Fact or fiction?

There are echoes of moon landing conspiracies at work here, so tin foil hats at the ready. Scores of 'experts' have stepped up with their two cents on how the moon landings could not have happened.
Inconsistencies with shadows in the pictures, identical backgrounds, issues over exposure to radiation, a fluttering flag on the windless moon – all these and legions more, including the political and technological motivations behind fakery, clog the web. They'll be saying the Curiosity isn't really on Mars next...

Mission to Mars... Capricorn One (Copyright: REX)

The Parallax View

The conspiracy:
When a presidential candidate is assassinated, plucky newswoman Lee Carter seeks the truth, finding that witnesses are slowly being killed off. After she is, erm, killed off (sorry), the mantle is passed to her news reporter colleague, the dashing Warren Beatty. He discovers a sinister corporation is training assassins to carry out politically motivated murders.

Fact or fiction?
Dubious. At best. It's a case of the JFK theories to the power 10. In this world, even the lowliest backbencher would be a target for some ludicrously convoluted 'accident' for coughing too loudly in the senate. Director Alan J. Pakula's next project, ‘All The President’s Men’, would handle conspiracy in a much more realistic fashion, because, unlike this outing, it wasn't all completely made up.

The Bourne Trilogy

The conspiracy:
Black ops type Jason Bourne is brainwashed as part of the mysterious Treadstone behaviour modification programme into becoming a merciless killer by his own government, but on awakening from his training, he goes after the people who have the answers in a brutal, camera-jerking orgy of bald, bone-crunching violence.

Fact or fiction?

Brainwashing comes from a Chinese term used to describe a coercive method of persuasion first used by the Maoist regime. It's claimed it was used by the Chinese during the Korean War on its prisoners in order to make them defect. It's also claimed that the CIA began a brainwashing research programme to develop 'practical techniques' in the 1950s. But the military has often called the theory a 'popular misconception'. But they would say that, wouldn't they.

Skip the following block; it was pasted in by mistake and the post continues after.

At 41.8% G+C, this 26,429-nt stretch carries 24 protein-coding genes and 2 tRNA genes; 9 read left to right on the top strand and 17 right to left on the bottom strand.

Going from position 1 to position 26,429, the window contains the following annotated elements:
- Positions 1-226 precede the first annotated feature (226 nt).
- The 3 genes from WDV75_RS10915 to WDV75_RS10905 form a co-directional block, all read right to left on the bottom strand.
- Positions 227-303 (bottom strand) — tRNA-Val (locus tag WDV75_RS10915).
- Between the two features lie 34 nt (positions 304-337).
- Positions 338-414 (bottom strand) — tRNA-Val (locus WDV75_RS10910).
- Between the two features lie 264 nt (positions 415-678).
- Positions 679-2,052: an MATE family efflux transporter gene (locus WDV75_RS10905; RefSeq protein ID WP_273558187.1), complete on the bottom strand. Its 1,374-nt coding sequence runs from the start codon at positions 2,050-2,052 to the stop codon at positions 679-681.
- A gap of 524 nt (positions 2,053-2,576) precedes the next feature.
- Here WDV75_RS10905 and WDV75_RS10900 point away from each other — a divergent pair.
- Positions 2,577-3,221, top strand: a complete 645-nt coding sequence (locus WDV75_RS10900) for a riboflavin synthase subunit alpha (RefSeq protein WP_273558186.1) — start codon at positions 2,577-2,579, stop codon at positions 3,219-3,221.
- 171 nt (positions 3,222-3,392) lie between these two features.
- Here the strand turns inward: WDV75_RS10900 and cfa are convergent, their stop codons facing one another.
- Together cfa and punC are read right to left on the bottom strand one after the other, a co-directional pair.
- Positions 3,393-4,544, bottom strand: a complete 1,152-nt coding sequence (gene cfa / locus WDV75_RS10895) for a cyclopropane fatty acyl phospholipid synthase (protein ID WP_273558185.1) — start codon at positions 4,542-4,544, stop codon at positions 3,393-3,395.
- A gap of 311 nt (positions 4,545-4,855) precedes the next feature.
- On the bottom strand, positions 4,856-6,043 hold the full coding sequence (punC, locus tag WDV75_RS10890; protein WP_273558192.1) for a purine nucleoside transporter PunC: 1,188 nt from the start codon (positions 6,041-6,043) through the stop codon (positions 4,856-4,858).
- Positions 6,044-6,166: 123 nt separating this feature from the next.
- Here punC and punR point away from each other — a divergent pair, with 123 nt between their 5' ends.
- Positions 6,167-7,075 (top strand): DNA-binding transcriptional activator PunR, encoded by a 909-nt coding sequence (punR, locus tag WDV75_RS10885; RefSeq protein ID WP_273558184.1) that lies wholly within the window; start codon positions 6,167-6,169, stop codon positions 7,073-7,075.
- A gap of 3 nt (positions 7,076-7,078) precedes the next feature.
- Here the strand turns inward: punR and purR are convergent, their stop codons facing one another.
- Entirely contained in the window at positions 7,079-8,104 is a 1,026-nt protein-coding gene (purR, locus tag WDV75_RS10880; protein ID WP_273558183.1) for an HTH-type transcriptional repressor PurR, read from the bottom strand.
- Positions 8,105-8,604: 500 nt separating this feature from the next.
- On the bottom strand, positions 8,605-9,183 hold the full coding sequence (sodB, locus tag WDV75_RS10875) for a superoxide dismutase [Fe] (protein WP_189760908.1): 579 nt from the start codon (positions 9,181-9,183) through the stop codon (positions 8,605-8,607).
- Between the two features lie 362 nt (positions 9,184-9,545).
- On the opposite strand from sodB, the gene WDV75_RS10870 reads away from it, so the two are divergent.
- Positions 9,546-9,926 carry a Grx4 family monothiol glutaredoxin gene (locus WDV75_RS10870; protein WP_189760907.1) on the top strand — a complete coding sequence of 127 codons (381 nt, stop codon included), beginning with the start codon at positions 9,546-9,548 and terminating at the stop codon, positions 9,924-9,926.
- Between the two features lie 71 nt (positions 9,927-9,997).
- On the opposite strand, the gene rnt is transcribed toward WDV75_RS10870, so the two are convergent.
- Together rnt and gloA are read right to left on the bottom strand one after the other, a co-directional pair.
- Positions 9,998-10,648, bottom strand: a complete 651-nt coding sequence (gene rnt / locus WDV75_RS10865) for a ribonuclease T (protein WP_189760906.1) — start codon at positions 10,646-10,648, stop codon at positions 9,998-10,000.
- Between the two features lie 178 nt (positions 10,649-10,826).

Bourne again?... Matt Damon in 'The Bourne Ultimatum' (Copyright: REX)

Boys From Brazil

The conspiracy:
Based on Ira Levin's novel, Lawrence Olivier's Nazi hunter Ezra Lieberman discovers a band of Third Reich war criminals is assembling in Paraguay, with Nazi doctor Joseph Mengele among their number. He soon discovers a plan already in progress to use Hitler's DNA to spawn his offspring.

Fact or fiction?

The cloning bit is clearly fiction, but other parts of the story have basis in fact. Olivier based his Nazi-hunting character on Simon Wiesenthal, a holocaust survivor who went on to seek out Nazis all over the world following World War II. He met with Wiesenthal to ask for advice on the role. In 1979, just four months after the film was released, it emerged that Mengele had died while in Bertioga, Brazil, after years in hiding in South America, including a spell in Paraguay.

Syriana

The conspiracy:

Not necessarily for the casual cinema goer, 'Syriana' is a serpentine geo-political thriller heavily embedded in petroleum politics, CIA assassination plots, kidnapping, double agents and double crosses. There are powerhouse performances from all, including George Clooney as betrayed CIA man Bob Barnes and Matt Damon as an energy analyst embedded in the oil business.

Fact or fiction?
A bit of both. The screenplay was based on a lid-lifting memoir by Robert Baer, a former CIA case officer, which exposed corruption in Washington and documented a loss of CIA influence abroad in light of political and diplomatic blunders over the past few decades. It also exposed the dodgy deals surrounding middle eastern oil.